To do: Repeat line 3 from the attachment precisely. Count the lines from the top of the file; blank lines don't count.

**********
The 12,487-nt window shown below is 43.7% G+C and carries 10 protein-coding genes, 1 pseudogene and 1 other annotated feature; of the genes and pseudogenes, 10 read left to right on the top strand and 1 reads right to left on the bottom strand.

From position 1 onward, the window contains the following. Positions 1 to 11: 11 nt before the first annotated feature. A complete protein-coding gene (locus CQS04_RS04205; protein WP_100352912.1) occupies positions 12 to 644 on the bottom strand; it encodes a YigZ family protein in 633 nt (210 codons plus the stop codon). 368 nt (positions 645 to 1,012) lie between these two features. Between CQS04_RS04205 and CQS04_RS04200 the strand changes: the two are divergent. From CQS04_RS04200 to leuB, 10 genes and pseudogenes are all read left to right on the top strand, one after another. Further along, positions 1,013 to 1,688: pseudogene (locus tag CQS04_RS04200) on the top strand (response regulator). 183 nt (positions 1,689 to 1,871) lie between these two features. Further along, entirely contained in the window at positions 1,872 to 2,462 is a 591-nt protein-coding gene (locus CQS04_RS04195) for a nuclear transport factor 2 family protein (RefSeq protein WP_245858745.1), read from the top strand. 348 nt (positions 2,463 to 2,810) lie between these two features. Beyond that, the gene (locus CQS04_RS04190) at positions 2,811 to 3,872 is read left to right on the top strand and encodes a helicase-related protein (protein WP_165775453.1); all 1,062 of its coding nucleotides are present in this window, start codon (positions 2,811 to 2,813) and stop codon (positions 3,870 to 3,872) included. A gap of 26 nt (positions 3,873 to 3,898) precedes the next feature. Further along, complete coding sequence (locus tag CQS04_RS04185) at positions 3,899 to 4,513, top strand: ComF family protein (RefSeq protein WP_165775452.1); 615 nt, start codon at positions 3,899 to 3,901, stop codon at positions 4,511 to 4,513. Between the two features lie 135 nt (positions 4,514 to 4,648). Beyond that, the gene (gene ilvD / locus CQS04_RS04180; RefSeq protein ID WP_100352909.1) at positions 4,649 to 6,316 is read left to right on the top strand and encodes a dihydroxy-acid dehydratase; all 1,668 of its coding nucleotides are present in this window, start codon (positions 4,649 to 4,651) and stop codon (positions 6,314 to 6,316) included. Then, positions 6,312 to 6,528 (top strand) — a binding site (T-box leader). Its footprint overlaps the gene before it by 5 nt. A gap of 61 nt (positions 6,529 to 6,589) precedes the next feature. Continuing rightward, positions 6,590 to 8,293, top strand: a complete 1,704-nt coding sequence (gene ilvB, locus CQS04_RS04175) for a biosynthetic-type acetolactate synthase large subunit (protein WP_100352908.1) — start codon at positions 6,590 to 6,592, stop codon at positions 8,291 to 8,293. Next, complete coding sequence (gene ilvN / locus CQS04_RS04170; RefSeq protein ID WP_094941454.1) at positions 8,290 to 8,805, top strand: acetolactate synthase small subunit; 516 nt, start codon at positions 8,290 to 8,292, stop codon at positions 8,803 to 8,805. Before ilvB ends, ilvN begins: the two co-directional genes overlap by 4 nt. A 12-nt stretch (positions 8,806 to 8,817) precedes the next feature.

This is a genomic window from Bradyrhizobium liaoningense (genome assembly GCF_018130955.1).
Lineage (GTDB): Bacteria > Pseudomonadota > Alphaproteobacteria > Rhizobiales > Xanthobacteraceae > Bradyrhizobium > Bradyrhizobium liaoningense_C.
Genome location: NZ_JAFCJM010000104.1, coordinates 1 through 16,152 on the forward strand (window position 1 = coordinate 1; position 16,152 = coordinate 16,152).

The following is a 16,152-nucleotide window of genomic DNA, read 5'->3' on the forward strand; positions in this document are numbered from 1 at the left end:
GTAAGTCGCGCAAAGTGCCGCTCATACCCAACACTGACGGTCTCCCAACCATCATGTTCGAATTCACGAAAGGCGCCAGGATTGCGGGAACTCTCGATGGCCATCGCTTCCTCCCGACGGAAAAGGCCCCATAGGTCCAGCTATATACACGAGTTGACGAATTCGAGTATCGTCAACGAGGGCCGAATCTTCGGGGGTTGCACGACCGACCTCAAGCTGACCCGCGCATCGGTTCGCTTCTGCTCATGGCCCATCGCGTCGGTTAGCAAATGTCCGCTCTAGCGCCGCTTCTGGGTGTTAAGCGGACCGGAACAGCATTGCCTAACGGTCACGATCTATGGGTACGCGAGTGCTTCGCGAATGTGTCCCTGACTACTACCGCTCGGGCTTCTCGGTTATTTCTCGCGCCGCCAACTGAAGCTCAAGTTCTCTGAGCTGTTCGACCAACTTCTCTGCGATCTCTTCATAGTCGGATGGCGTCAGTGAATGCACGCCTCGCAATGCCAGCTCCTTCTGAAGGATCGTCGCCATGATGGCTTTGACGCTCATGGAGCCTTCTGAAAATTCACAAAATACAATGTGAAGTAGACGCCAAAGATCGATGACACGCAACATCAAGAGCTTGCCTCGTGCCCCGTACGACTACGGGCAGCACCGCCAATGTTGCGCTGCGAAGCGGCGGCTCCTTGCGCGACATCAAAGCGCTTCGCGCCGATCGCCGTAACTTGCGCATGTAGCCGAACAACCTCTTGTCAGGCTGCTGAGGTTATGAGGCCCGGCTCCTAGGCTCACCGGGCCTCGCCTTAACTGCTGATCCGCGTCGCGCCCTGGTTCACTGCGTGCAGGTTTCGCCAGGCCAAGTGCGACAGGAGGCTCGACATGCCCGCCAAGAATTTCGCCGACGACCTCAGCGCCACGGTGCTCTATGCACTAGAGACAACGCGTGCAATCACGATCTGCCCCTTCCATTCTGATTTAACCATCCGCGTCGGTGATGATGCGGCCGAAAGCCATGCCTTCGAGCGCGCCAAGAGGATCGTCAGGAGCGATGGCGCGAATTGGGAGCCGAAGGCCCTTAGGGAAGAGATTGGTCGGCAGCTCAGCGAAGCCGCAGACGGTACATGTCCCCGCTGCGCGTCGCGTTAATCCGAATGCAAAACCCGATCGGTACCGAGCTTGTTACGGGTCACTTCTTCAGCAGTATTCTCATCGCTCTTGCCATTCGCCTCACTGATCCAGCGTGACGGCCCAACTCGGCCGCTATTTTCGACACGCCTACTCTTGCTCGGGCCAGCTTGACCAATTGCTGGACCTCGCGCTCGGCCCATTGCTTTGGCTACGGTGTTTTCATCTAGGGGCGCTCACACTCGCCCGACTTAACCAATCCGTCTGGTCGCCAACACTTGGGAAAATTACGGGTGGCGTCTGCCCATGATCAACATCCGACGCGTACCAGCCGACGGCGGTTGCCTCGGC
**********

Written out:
This is a genomic window from Bradyrhizobium liaoningense (genome assembly GCF_018130955.1).